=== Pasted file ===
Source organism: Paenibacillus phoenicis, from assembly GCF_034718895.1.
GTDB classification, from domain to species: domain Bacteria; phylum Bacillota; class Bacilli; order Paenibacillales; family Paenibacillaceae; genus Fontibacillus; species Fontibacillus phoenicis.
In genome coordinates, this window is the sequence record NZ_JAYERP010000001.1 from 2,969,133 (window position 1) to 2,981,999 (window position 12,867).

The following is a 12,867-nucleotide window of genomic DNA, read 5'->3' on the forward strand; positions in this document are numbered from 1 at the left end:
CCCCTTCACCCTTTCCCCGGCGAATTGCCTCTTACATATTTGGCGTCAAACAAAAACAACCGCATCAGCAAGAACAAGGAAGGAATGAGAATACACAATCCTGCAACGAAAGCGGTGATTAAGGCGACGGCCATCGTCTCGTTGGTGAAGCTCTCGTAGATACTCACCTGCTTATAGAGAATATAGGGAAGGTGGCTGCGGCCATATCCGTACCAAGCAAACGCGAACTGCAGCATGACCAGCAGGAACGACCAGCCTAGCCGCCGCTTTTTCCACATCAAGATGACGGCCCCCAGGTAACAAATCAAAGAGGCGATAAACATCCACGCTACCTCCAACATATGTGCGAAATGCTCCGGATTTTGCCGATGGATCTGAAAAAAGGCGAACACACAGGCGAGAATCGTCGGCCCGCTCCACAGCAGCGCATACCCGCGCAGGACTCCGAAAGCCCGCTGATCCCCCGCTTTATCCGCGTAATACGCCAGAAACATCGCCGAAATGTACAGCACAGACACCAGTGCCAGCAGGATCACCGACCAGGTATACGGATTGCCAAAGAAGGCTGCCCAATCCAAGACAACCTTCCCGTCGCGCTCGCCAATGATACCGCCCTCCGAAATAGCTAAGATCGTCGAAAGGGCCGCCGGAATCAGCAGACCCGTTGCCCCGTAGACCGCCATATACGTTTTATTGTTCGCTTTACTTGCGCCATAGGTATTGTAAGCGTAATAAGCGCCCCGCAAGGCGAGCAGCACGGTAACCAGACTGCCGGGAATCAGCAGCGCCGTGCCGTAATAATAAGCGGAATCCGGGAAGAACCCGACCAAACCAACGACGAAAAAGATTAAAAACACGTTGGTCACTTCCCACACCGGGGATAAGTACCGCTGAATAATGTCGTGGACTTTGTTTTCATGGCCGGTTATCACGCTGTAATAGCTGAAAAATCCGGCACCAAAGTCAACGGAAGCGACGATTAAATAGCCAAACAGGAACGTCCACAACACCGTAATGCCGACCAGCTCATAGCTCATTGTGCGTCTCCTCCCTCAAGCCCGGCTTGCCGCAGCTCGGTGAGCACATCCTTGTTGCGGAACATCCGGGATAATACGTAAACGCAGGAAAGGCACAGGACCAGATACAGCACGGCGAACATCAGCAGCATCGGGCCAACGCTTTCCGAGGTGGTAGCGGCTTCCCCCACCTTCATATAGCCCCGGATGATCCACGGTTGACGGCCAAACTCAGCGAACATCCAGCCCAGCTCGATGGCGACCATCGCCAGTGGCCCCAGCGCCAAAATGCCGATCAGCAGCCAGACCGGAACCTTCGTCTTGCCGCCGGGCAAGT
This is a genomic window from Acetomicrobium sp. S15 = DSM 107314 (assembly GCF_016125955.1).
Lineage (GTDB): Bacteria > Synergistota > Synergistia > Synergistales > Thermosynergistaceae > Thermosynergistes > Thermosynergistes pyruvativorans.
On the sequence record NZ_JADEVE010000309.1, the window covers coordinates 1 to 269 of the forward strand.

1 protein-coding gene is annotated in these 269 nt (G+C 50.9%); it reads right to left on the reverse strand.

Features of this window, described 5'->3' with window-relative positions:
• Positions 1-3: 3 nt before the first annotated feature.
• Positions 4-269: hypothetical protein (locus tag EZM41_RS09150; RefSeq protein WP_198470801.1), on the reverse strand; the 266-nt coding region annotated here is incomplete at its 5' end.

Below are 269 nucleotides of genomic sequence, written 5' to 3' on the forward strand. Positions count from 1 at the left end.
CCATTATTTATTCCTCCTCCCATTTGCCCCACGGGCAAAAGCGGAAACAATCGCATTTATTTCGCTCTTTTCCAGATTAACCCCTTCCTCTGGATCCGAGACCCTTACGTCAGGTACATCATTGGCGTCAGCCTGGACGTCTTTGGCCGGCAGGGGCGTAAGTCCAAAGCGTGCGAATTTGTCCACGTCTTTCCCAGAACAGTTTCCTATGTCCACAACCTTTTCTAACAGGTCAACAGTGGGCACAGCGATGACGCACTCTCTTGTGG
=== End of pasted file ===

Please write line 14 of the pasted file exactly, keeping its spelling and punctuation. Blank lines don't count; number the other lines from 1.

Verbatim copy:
CCATTATTTATTCCTCCTCCCATTTGCCCCACGGGCAAAAGCGGAAACAATCGCATTTATTTCGCTCTTTTCCAGATTAACCCCTTCCTCTGGATCCGAGACCCTTACGTCAGGTACATCATTGGCGTCAGCCTGGACGTCTTTGGCCGGCAGGGGCGTAAGTCCAAAGCGTGCGAATTTGTCCACGTCTTTCCCAGAACAGTTTCCTATGTCCACAACCTTTTCTAACAGGTCAACAGTGGGCACAGCGATGACGCACTCTCTTGTGG